Audrey Spalding
The failed Citadel Development in Kansas City. What would such a development spearheaded by a land bank look like? <p>Photo by Josh Smith.

The failed Citadel Development in Kansas City. What would such a development spearheaded by a land bank look like? Photo by Josh Smith.

On Feb. 8, I testified in Jefferson City before legislators who are considering a bill to create a land bank in Kansas City. I was there to talk about the track record of a land bank that we already have in Missouri. You may know it as the Saint Louis Land Reutilization Authority (LRA). According to our research, the LRA has frequently rejected offers to buy vacant city property, and has practices that seem to invite political favoritism.

The bill being considered, House Bill 1659, would grant a Kansas City land bank the powers that the LRA currently enjoys, and more. I wonder why Kansas City needs a land bank, given the lack of successes that we have seen in Saint Louis. In fact, there already is a government entity that deals with vacant land in Kansas City. The Jackson County Land Trust currently takes ownership of tax-delinquent properties that fail to sell at tax auction, and works to sell them.

It may seem confusing, but the actions of a land trust can be drastically different than those of a land bank. A land trust generally does not attempt to acquire property for development nor does it take an active role in deciding what the best use of the property might be. A land bank can do both of those things.

As we have seen in Saint Louis and elsewhere, city government can do a very poor job when it comes to identifying successful future developments. The LRA is an example, as is Ballpark Village in Saint Louis. The failed Citadel Development in Kansas City (pictured above) provides perhaps the starkest, most recent example.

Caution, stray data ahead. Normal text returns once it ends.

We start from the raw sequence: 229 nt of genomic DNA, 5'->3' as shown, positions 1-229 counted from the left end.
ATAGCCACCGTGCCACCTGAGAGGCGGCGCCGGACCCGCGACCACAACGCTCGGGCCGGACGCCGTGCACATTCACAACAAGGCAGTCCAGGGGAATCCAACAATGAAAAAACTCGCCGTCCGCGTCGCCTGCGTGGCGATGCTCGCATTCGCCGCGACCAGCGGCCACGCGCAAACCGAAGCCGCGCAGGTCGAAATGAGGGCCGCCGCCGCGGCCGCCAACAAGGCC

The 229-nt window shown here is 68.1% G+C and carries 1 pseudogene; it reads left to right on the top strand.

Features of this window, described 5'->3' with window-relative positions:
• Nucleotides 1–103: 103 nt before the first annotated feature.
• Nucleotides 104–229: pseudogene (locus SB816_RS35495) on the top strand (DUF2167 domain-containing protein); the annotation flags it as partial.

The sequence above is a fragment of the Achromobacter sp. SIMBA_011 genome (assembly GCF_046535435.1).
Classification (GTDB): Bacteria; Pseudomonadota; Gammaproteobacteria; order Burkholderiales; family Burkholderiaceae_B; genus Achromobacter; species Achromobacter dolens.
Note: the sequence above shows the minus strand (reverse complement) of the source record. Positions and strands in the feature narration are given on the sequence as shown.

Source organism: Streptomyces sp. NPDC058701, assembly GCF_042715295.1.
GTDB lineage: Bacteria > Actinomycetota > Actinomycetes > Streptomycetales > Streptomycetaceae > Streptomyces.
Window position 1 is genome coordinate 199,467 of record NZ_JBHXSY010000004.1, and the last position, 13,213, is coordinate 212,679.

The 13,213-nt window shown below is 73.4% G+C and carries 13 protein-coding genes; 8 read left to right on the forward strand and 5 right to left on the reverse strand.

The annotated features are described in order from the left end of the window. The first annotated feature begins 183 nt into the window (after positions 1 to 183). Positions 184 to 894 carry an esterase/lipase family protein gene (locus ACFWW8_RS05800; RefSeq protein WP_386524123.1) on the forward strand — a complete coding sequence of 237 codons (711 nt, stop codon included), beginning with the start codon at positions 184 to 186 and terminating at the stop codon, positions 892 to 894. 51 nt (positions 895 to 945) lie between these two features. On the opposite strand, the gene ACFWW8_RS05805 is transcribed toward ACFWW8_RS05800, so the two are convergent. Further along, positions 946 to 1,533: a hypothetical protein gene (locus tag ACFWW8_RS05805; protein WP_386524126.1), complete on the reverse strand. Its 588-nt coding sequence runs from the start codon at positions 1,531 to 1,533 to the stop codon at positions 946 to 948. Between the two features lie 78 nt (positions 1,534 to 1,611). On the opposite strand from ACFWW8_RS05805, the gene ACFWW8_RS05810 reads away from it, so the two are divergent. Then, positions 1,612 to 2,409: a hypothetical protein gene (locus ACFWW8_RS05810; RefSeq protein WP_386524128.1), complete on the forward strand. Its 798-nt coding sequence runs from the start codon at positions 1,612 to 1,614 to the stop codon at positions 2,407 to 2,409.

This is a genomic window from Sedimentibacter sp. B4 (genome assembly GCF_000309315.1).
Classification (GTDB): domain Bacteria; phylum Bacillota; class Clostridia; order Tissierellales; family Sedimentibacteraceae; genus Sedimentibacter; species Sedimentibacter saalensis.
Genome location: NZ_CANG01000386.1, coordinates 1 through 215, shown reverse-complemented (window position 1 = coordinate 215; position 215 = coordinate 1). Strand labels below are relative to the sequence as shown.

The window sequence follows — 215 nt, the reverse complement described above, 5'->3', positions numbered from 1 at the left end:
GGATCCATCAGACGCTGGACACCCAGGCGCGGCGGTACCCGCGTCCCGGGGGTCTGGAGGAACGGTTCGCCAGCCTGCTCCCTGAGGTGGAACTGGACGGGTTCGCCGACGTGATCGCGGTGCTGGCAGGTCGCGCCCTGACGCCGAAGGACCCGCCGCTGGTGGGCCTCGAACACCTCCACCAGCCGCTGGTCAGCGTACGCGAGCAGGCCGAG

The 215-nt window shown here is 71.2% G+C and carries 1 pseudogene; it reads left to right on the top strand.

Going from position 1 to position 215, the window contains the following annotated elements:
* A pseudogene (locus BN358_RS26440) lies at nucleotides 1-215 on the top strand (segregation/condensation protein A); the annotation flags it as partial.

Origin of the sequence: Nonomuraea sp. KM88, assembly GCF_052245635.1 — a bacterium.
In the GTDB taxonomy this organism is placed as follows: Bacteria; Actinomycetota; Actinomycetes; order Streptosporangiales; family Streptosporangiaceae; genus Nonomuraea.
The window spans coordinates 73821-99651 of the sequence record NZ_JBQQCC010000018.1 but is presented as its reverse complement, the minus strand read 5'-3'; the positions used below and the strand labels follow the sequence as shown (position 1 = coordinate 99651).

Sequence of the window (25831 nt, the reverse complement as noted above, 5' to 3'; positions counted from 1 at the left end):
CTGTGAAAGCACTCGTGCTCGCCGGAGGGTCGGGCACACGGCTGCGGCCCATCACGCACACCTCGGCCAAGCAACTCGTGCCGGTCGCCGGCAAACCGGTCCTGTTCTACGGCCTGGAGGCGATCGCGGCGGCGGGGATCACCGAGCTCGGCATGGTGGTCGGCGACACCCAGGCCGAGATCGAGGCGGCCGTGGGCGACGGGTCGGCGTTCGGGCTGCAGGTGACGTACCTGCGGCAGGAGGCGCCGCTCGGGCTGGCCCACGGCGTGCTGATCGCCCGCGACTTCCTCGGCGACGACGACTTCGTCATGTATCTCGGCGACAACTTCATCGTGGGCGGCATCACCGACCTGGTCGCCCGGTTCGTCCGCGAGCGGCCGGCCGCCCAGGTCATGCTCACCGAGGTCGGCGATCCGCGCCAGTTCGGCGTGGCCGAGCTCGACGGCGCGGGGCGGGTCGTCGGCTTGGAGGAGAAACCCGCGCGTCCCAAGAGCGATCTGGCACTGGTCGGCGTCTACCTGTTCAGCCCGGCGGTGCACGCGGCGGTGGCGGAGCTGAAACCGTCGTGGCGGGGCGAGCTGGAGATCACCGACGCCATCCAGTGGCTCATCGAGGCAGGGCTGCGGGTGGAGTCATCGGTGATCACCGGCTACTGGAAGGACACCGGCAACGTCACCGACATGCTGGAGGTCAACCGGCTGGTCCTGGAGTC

HB 1659 would require that all property the Jackson County Land Trust holds within Kansas City be transferred to the Kansas City Land Bank. During the House hearing of HB 1659, the bill's co-sponsor, Missouri Rep. Michael Brown (D-Dist. 50), stated that this legislation would only involve property for which there are “plans.” Does Kansas City really have plans for all 2,800 parcels within its boundaries that the Land Trust currently holds?

Brown also noted that the Jackson County Land Trust is having difficulty returning property to private, productive use. Yet, in August 2003, the Kansas City Star reported that, since 2001, the Jackson County Land Trust had sold more than 1,100 properties for more than $1 million. This is a faster rate of sale than what we have seen in Saint Louis.

The land trust owns approximately 3,200 parcels, with approximately 2,800 in Kansas City. According to the last state audit that examined the Land Trust’s operations, the trust held 3,087 parcels in August 1999. By comparing that number to the land trust’s current holdings, it appears that, in the course of selling and acquiring properties by default, the land trust has added just a little more than 140 parcels to its inventory during the past decade.

For comparison purposes, the LRA has added more than 800 parcels to its inventory. The LRA has acquired about six times as much property as the Jackson County Land Trust, and from a parcel base less than half the size of Jackson County.

What evidence is there that the Land Trust is doing a poor job of getting property back into private ownership? It appears, purely from a numbers perspective, that the Land Trust has done an adequate job of selling property. And yet, based on our review of the past eight years of its operation, the Saint Louis LRA has struggled – due to political and structural issues – to get vacant property back into private, productive use.

Shouldn’t the Missouri Legislature require evidence showing that the Jackson County Land Trust is inadequate and that creating a land bank is in the best interests of state taxpayers and Kansas City residents before passing HB 1659?

Rep. Brown stated during the hearing that "We don't know all the wonderful things that could happen with this land bank.” Perhaps we do have a glimpse, thanks to Saint Louis, of the failures that could occur.

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Audrey Spalding